... and Miami Herald columnist/ESPN radio and television personality Dan Le Batard:

While Gilbert did acknowledge in the fall of 2012 that he regretted guaranteeing that the Cavaliers would hoist the O'Brien before James' Heat did, he told Jason Lloyd of the Akron Beacon Journal back in February that he didn't regret writing and posting the letter itself:

Q: How about The Letter? As a whole, do you regret sending it?
A: I would’ve reworded the language in The Letter, but I don’t regret sending a letter out to our fan base. People forget the letter was not to LeBron, it was to our fan base. If I had to do it again, for sure, I would’ve reworded several parts of it. But I think it definitely needed a strong statement from me at that time. I keep a couple binders on my desk and I have a binder of the responses to The Letter from the people of Cleveland. There’s thousands, maybe 2,000 from every facet of life, from CEOs of big companies to hand-written letters from 94-year-old ladies, from street sweepers to policemen and firemen. The response went way beyond. For some reason, it appealed to this generational Cleveland thing. If you want to talk about books, someone should publish all the responses to The Letter. It was like, ‘We’re from Cleveland and we’ve been rejected.’
Q: Were you surprised by the reaction? Did you know it would cause that type of firestorm?
A: No, not to the extent that it did. I didn’t think it would. Going back now and looking, yeah probably. But at the time? I didn’t think it would become sort of the thing that it did.
Q: Has it had any negative impact on your organization over the last four years?
A: You never know for sure, but I haven’t felt it or been aware of it. People said nobody would come here, that’s not true. Do I think any players are going to not come here because Dan wrote a letter three or four years ago? I don’t think so.

The question, of course, now becomes whether one particular player is not going to come to Cleveland because Dan wrote a letter four years ago.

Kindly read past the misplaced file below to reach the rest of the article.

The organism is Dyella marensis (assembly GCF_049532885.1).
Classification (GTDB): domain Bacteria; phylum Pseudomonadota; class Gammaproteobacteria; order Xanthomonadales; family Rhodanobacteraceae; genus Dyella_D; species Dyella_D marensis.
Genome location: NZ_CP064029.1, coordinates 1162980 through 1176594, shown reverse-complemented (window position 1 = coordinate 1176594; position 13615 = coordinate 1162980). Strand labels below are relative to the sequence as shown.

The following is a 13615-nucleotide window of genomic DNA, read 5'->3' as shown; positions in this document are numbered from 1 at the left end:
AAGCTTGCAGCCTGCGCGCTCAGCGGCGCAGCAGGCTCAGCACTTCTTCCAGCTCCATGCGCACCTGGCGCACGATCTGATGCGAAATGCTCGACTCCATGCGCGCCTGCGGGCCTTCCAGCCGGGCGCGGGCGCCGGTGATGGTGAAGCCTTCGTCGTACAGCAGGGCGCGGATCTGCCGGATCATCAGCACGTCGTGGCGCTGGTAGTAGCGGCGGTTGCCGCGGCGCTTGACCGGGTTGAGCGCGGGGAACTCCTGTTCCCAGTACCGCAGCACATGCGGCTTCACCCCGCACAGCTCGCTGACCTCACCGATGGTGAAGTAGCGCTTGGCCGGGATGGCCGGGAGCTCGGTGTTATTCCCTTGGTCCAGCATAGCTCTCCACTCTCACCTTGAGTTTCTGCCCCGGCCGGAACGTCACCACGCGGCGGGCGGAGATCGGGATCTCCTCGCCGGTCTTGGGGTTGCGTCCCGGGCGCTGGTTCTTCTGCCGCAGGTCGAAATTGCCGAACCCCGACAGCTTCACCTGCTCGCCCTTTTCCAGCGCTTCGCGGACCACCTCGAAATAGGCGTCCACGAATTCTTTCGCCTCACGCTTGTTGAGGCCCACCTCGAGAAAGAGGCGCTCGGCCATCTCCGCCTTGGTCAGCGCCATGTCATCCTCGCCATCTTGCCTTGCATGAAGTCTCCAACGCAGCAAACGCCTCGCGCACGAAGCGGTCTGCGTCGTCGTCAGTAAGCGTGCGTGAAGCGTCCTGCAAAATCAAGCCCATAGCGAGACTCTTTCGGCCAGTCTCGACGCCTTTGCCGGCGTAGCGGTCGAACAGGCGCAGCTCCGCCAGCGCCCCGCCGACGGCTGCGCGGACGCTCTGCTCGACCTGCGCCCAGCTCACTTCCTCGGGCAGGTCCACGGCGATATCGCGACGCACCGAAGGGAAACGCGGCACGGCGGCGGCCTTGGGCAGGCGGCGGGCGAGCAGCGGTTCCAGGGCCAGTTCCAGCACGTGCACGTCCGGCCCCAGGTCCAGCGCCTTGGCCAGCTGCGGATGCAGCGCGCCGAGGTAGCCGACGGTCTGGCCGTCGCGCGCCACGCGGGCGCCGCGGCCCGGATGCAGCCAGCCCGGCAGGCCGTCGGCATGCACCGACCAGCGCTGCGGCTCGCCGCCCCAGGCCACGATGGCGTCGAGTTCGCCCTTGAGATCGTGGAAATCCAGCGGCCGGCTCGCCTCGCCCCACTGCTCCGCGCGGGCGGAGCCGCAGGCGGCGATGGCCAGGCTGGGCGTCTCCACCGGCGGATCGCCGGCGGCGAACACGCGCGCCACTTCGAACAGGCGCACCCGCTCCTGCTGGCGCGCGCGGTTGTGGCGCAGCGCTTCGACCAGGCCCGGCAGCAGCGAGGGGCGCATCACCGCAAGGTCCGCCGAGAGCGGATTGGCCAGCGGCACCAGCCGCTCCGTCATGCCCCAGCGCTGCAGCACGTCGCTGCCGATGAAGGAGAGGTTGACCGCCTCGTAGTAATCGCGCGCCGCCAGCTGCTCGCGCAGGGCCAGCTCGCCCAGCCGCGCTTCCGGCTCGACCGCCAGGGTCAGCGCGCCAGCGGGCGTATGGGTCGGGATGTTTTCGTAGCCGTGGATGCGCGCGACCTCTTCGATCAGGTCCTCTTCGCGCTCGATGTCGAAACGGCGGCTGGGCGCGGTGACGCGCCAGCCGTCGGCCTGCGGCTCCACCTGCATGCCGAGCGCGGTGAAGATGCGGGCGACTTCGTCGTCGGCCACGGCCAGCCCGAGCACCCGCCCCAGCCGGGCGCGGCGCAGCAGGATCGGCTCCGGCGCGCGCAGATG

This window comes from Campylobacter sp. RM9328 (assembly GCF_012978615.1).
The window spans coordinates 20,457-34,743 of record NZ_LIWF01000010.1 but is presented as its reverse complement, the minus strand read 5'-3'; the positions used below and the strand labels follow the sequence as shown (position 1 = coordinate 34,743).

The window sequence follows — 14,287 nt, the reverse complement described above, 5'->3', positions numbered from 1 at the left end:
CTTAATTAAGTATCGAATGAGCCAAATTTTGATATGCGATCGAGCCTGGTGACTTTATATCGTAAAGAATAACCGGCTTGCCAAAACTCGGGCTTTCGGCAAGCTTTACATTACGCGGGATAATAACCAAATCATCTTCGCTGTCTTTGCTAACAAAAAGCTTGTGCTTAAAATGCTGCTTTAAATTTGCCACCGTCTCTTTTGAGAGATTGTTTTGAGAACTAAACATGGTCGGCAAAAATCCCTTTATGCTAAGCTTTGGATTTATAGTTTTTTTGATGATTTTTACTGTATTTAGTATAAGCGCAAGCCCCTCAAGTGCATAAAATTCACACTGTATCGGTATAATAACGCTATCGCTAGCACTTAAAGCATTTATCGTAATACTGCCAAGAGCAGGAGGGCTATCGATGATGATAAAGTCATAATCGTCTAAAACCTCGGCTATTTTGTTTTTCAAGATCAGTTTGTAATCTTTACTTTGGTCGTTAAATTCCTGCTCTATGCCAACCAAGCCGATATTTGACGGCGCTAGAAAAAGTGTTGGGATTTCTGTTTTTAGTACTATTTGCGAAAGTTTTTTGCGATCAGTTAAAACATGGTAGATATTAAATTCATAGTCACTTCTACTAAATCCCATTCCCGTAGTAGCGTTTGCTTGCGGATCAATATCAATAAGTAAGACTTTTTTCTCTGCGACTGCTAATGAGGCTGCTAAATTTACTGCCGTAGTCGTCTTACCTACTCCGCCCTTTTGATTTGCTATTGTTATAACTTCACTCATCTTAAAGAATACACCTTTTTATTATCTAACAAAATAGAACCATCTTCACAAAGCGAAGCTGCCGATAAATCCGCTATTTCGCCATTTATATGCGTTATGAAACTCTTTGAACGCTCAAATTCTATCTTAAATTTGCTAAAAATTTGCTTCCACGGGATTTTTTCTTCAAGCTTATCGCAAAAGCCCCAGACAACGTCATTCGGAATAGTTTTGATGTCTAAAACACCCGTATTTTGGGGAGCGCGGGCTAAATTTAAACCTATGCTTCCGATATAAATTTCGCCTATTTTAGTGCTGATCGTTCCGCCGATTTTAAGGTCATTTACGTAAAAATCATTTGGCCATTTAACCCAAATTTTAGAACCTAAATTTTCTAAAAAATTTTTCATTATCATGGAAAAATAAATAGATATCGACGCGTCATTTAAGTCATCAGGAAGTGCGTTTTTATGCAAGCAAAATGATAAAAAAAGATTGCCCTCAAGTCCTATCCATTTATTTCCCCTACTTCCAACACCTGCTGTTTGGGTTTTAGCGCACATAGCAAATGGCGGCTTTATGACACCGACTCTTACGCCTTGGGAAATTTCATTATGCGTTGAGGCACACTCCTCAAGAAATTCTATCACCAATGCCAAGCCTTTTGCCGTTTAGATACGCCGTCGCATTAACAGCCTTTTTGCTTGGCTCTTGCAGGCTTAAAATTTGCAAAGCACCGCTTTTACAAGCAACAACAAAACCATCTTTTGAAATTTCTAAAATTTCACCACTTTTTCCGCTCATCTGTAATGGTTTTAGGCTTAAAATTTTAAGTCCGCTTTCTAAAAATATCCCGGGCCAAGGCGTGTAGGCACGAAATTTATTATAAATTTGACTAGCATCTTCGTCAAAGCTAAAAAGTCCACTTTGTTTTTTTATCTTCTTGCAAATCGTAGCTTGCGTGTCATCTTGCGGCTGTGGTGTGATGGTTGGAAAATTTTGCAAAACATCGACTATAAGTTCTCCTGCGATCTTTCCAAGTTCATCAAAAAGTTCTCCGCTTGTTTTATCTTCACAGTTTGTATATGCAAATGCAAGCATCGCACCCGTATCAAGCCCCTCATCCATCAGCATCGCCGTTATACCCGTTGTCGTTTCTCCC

James and his agent, Rich Paul, will reportedly have a face-to-face meeting with Riley early this week to discuss the prospect of returning to the Heat. Several other teams, including the Phoenix Suns, reportedly remain interested in trying to procure the services of the four-time NBA Most Valuable Player, but Paul — James' longtime friend and the president of Klutch Sports — "has been funneling belief into the organization that the Cavaliers are in strong position to lure James" away from Miami, according to Yahoo Sports NBA columnist Adrian Wojnarowski.

The longer James' choice remains unclear, the greater the uncertainty surrounding the futures of Bosh and Wade, and the greater the potential for upheaval in the league's power structure. It seems unlikely that James would be swayed by the removal of an angry missive from a website four years down the line, but as symbolic gestures go, Gilbert and the Cavaliers could certainly do worse. With so much still up in the air, one thing, at least, seems clear: we won't have to wait four years to find out how this ongoing soap opera will end.

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Dan Devine is an editor for Ball Don't Lie on Yahoo Sports. Have a tip? Email him at devine@yahoo-inc.com or follow him on Twitter!